The (reverse) culture shock

Posted on August 25, 2011

The last few months in the field were intensely busy and I was rarely in a location with internet access.  I’ve been back on campus in the U.S. for a week now, and now that I’ve got regular internet access I’m going to do some retrospective posting on those last few months in the field.

But first, let’s talk about reverse culture shock.  I’ve never had much of a culture shock during my travels.  It does take a while to adjust to new forms of social interaction and ways of doing things, and there are some days where I feel frustrated by my inability to communicate or figure out how to get something done, but it’s all part of the adventure.    I always feel more of a shock when I’m returning ‘home’.

Quick sidetrack: I’m not really ‘home’ right now – I’m Canadian – but the U.S. is much closer to what I’m used to than Paraguay.  Paraguayans refer to all North Americans as “yankees”.  But living in Canada and living in the U.S. are still very different!  (As I have repeatedly told my Paraguayan friends!)

Some of the things that have shocked me:

  • People are talking at me in English all the time.  If I’m not paying attention I will sometimes respond in Spanish to people talking to me in English.  I miss the Spanish and Nivacle.  I’ve been putting on Spanish language radio in the background.  And when I overhear people speaking Spanish on the street I have a strong urge to eavesdrop.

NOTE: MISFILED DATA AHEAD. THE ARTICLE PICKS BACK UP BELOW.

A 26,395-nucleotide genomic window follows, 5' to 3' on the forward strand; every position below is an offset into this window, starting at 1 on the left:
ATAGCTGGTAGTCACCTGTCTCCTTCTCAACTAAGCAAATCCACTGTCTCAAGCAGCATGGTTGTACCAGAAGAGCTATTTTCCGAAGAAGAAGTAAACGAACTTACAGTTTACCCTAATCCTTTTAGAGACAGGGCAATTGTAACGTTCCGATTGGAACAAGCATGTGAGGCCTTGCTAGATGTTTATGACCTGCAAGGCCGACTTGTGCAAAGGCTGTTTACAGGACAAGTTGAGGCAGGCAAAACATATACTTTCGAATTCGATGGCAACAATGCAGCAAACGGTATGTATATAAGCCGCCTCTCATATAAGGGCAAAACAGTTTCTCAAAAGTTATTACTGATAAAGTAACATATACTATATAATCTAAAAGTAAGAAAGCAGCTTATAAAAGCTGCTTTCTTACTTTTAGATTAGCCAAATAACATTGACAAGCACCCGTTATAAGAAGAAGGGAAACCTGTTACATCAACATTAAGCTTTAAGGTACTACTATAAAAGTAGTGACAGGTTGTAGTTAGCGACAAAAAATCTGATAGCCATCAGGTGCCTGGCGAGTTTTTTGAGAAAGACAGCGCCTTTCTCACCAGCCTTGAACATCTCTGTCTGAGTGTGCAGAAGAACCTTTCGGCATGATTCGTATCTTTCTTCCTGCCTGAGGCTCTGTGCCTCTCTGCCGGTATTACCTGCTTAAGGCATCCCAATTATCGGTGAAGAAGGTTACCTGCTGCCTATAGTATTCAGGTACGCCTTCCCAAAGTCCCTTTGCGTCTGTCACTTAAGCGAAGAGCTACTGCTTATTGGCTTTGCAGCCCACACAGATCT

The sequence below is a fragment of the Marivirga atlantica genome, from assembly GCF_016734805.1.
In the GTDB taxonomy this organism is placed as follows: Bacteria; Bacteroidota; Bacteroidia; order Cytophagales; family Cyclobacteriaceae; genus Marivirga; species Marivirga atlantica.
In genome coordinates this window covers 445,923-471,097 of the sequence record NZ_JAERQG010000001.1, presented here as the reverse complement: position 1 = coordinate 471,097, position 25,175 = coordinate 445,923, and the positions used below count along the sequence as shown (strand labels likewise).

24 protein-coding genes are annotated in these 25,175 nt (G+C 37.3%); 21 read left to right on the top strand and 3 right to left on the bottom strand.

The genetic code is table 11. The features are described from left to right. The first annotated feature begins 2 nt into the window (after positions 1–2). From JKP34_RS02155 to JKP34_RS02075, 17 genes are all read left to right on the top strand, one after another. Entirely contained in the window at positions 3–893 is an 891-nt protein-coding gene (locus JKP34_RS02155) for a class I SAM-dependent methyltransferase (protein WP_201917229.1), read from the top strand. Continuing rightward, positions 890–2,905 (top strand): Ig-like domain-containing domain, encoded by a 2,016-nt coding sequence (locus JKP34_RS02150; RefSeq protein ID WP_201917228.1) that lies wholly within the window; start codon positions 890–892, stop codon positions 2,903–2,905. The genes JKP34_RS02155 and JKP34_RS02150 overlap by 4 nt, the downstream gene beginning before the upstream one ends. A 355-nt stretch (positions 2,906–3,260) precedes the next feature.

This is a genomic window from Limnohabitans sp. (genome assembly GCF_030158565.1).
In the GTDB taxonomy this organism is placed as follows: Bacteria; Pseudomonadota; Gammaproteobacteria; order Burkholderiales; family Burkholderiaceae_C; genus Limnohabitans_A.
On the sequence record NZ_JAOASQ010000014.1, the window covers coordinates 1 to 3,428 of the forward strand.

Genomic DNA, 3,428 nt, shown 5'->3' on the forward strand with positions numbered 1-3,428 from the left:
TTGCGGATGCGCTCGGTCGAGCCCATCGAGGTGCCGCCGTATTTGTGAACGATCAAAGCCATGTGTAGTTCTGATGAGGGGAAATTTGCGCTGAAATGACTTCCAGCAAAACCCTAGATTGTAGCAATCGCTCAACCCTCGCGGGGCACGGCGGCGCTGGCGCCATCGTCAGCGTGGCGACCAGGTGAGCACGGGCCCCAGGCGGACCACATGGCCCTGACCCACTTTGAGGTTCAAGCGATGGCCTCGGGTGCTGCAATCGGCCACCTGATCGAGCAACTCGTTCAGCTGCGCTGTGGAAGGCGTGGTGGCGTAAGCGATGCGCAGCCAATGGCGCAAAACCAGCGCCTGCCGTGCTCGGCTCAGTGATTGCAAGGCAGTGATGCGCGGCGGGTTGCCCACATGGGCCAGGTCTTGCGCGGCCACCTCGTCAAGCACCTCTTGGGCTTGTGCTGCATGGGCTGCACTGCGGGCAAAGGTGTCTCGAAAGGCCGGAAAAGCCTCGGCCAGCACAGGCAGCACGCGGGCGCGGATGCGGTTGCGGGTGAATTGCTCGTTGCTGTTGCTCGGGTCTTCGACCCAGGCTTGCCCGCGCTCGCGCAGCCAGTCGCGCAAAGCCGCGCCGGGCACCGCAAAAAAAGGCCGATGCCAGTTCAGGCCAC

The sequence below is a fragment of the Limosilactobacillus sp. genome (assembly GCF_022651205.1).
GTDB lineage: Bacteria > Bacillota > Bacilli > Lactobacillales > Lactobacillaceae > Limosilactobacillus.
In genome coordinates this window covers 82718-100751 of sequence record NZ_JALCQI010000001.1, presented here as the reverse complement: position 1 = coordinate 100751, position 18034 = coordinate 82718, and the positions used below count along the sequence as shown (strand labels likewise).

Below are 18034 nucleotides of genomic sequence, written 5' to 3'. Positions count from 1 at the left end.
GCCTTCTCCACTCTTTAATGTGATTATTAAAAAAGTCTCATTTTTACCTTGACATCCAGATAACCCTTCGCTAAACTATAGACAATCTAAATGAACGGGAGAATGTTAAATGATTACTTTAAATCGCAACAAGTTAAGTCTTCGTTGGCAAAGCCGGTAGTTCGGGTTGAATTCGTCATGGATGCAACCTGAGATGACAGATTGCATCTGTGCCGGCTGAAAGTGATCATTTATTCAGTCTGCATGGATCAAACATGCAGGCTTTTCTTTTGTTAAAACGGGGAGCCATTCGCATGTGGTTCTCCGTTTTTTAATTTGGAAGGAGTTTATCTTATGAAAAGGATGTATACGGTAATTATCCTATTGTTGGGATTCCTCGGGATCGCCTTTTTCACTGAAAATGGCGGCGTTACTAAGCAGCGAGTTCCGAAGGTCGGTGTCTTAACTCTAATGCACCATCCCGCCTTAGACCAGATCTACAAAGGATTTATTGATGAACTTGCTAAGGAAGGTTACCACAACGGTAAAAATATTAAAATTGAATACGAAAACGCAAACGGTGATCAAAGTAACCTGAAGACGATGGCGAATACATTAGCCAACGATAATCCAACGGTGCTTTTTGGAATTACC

• I had to deal with a lot of problems in Paraguay, and I thought I would get a rest when I was back on campus.  Not so.  And many of the problems are similar, like cars breaking down and being broke.
  • My social life in the U.S. revolves mostly around other people in my academic department, and many of them have moved on to other things and there are lots of new faces.  I miss people in Paraguay.
  • I keep trying to use an imaginary clutch in my small, automatic car.
  • In Paraguay, toilet paper is thrown in a waste basket and not flushed in the toilet.  I always have to pause briefly in the bathroom to recall that it’s okay to flush.

I think I’m pretty well-adjusted now, but I expect I’ll discover more weirdnesses in the next couple of weeks.  I feel like I’ve got a foot in both worlds.

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